Communications Authority launches new regulatory push

13 09 2011

Retail internet and voice service providers are about to see the next wave of regulation from the Australian Government. This time, it is the Australian Communications and Media Authority (‘ACMA’) that is driving the changes.

ACMA is demanding a series of major changes to advertising and sales practices, as well as billing and complaint handling.

It is allowing the industry a short time to adopt the changes ‘voluntarily’ via an updated Telecommunications Consumer Protections Code.  If that does not happen, it will enforce its requirements using its own powers.

Quoting ACMA:

The ACMA is giving industry five months in which to develop a revised code dealing with the matters that it considers must be changed. If those changes cannot be made within that time, the ACMA will intervene directly to implement its proposals by way of a standard.

Unless the industry adopts the ‘proposals’ in its Telecommunications Consumer Protection Code (‘TCP Code’) , ACMA will mandate them.  Chris Chapman has now been reported as saying:

“The industry [is] ‘formally on notice’ to reflect the proposed changes in the new TCP code.  If the industry doesn’t develop a code that addresses ACMA’s concerns, the ACMA will mandate changes through direct regulation.”

ACMA’s new ‘proposed’ rules

  1. Make telco advertising ‘clear, accurate and honest’
  2. Ban certain ‘confusing’ terms, eg ‘cap’ (where it in fact means ‘minimum spend’)
  3. Require that network coverage claims can be substantiated
  4. Require that broadband speed claims can be substantiated
  5. For post-paid plans with minimum monthly spend, all text-based advertising and bills to include ‘unit pricing’ (like supermarkets do)
  6. Give prospects a standard form ‘critical information summary’
  7. Require providers to report customer service performance using a new standard industry metric, for publication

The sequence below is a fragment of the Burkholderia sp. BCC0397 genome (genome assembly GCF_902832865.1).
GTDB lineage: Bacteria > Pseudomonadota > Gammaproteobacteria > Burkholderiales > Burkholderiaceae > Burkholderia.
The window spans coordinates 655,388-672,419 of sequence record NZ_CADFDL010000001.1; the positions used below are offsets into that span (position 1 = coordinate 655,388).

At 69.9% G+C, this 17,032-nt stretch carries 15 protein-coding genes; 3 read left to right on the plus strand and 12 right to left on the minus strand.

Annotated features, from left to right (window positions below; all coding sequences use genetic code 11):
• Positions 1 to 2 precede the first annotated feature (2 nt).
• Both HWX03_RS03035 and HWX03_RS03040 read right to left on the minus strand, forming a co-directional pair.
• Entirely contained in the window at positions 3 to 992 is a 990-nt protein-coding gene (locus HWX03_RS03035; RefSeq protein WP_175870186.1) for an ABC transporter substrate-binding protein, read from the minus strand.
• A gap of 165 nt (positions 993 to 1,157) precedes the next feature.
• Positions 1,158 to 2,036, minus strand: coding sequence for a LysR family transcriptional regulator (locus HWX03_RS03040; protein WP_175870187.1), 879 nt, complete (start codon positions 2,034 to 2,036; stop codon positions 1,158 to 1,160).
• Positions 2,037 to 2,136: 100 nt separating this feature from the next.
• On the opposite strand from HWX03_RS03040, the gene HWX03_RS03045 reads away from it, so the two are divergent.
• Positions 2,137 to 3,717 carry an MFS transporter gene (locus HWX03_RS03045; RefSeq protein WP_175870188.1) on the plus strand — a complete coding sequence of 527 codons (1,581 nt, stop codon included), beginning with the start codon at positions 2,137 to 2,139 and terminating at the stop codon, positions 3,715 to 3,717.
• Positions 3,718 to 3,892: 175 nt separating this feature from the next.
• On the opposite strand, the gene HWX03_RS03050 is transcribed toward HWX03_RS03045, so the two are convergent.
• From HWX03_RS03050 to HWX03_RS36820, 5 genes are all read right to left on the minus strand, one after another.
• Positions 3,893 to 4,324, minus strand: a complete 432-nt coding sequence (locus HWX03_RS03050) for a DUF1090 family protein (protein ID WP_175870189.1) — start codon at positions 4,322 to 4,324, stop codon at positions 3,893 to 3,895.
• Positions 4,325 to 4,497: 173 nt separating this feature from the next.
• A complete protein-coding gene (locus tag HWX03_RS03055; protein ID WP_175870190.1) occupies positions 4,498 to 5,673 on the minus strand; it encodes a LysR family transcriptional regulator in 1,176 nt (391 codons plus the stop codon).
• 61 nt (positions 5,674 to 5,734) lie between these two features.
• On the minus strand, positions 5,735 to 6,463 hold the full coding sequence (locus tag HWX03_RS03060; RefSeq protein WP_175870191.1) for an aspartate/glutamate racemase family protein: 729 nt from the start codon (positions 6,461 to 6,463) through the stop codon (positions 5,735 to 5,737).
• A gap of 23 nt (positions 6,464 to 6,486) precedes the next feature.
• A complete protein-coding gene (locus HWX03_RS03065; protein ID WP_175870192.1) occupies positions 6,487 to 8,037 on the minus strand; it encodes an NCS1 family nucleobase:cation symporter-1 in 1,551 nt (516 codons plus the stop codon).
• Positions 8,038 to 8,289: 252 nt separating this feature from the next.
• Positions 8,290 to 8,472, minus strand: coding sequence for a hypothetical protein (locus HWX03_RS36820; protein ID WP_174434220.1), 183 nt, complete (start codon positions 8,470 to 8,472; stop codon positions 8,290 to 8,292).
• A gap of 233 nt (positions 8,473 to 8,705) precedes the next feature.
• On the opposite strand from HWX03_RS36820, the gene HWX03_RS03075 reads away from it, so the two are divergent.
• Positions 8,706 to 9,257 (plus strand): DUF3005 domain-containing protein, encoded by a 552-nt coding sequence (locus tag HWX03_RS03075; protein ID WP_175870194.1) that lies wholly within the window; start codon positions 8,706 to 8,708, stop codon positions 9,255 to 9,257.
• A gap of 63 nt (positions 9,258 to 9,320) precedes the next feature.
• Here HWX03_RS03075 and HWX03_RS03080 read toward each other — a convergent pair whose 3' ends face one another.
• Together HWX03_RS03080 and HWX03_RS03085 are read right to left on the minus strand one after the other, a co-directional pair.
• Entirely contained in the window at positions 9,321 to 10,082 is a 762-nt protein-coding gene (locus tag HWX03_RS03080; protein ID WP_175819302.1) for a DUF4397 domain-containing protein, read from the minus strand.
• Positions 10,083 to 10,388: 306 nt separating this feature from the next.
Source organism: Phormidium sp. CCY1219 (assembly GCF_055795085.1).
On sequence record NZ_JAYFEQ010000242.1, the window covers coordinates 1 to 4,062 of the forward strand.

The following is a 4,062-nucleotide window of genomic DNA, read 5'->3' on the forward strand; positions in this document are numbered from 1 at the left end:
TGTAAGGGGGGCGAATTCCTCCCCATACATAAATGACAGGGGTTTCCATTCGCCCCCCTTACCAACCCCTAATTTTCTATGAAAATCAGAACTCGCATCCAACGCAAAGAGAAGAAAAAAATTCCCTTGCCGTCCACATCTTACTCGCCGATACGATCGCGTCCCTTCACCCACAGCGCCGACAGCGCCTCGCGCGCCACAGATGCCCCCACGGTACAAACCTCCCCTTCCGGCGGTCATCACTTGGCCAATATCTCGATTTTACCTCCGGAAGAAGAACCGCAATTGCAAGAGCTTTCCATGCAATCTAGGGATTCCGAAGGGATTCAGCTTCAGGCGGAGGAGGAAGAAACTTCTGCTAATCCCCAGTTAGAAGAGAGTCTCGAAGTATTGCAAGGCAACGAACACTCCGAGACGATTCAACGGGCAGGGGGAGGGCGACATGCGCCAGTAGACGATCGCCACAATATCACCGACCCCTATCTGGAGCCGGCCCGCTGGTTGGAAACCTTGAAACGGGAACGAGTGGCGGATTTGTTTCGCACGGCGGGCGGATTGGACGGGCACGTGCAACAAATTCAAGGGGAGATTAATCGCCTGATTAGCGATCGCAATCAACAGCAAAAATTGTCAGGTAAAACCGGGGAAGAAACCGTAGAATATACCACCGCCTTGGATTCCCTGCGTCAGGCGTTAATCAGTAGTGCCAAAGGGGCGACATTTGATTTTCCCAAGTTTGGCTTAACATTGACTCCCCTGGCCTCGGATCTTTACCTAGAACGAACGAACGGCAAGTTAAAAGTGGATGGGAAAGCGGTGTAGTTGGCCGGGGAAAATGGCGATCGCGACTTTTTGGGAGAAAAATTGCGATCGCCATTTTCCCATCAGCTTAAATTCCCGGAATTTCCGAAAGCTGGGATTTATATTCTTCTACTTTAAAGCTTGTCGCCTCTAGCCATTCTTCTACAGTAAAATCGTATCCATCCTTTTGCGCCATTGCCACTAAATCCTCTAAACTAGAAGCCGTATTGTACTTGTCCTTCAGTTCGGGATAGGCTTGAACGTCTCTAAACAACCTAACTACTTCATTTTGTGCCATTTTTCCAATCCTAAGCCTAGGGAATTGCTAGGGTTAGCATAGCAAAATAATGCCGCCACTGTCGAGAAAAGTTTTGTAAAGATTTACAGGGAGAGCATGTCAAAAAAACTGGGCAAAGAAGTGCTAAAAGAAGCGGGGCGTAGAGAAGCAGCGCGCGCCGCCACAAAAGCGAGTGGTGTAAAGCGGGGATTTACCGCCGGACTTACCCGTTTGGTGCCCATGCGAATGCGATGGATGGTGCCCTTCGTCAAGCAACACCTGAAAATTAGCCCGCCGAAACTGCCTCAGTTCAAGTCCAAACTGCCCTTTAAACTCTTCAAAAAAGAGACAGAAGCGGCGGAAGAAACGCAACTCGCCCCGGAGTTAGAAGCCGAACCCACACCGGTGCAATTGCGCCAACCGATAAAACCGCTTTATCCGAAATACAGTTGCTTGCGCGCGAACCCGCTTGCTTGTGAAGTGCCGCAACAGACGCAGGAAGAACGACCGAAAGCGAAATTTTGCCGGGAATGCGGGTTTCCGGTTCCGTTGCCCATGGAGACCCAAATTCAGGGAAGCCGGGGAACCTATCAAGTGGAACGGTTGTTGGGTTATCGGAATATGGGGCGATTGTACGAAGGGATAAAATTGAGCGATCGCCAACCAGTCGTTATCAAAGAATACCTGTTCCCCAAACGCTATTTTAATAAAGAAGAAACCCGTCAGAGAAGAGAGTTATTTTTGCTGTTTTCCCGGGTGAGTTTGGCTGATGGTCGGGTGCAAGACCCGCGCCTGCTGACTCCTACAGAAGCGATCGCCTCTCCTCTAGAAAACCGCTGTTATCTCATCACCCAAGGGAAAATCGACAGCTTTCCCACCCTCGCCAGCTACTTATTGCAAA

8. Require providers to report complaint handling performance using a new standard industry metric, for publication
  9. Optional:   Providers to adopt ‘Customer Service Charters’
  10. Unless service hard-capped or shaped, notify customer at certain usage points
  11. Until spend management tools in place, cap total cost at 150% of minimum spend
  12. All bills to show service usage (eg as graph) broken into components
  13. Providers to comply with AS ISO 10002-2006 re definition of ‘complaint’
  14. Providers to comply with AS ISO 10002-2006 re complaint-handling visibility, accessibility, responsiveness, objectivity, charging, confidentiality, being customer-focused, accountability and continuous improvement
  15. Providers to adopt benchmarks re timeliness in handling complaints; documenting procedures; and collecting, analysing and reporting complaints information


Initially, it will be up to the industry (through Communications Alliance) to redesign its TCP Code to satisfy ACMA.  If that fails, a mandatory new industry standard is inevitable.

What should service providers be doing now?

First, it is important to realise that the main points are all locked in – as far as ACMA is concerned.  Consultation on the changes is finished. There is room to refine the details, but the headline elements listed above are not negotiable for ACMA.

Second, you should consider whether you want to engage with Communications Alliance about any changes to the TCP Code.  These changes will affect you and your sales and delivery processes.  If you want to influence the TCP Code process, you’ll need to be prepared.  There are only five months left for Communications Alliance to produce a document that satisfies ACMA.

Third, you should start to think about how your business will comply with requirements along the lines of those outlined above.  What will your marketing / sales / delivery / complaints handling look like in 2012?  Will you be well positioned to prosper in the new environment?  How?

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